Edward Rostohar, CEO of the CBS Employee Credit Union, was sentenced to 14 years in prison for embezzling 40 million dollars over a period of twenty years. Rostohar left the credit union insolvent, and it was absorbed by University Credit Union, taking over all 2,800 accounts.
Rostohar claimed that most of the money was either gambled away or put into failed business ventures. Prosecutors told a different story and said that Rostohar also spent a large sum on cars, watches and private jets to exotic locations, where the married Rostohar wined and dined women who were half his age.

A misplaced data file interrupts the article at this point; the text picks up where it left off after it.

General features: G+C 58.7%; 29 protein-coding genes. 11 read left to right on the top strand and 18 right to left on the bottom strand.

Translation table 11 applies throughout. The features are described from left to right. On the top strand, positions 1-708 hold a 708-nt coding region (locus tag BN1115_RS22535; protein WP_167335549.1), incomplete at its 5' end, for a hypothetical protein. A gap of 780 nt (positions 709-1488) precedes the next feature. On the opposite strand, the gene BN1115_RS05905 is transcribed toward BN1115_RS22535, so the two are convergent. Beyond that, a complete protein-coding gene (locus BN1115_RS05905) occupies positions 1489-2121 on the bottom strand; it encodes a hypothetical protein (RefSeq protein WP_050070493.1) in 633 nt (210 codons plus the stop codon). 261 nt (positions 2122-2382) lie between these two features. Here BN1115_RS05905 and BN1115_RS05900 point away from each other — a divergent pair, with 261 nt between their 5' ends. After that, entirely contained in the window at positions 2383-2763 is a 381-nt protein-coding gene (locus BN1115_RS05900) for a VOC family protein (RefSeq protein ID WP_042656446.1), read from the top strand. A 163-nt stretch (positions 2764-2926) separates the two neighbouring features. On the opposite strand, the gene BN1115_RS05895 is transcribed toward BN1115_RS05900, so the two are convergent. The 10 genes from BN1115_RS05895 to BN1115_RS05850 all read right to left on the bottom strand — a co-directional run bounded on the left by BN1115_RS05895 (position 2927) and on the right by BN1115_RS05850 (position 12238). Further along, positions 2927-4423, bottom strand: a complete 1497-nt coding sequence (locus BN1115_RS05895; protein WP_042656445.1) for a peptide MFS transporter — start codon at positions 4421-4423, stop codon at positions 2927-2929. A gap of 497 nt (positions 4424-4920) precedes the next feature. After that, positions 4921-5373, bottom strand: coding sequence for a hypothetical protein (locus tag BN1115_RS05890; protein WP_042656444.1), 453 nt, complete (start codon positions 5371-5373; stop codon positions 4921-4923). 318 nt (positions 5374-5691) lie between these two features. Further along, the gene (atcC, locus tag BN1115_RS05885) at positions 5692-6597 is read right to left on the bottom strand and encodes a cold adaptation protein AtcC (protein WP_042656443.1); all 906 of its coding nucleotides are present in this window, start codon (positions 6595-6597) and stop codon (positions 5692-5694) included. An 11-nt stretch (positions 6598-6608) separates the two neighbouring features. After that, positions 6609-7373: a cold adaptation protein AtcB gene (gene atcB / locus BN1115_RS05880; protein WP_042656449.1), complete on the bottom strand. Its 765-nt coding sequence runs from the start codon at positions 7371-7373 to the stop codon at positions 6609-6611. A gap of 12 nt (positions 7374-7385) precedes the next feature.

The fraud was perpetrated in two ways, through online payments Rostohar set up, which directed money into his accounts, or by forging the signature of an employee at the credit union on checks payable to himself. An employee discovered the fraud when she saw a check made out to Rostohar for $35,000. The employee then went back a few months and discovered payments made to Rostohar for nearly four million dollars in that time frame.
Before joining the CBS Credit Union, Rostohar was an administrator for the National Credit Union Administraton, a position he says enabled him to avoid detection for a long time because he knew what examiners looked for when examining a credit union’s finances. The judge gave Rostohar a longer sentence than both the government and the defense had requested.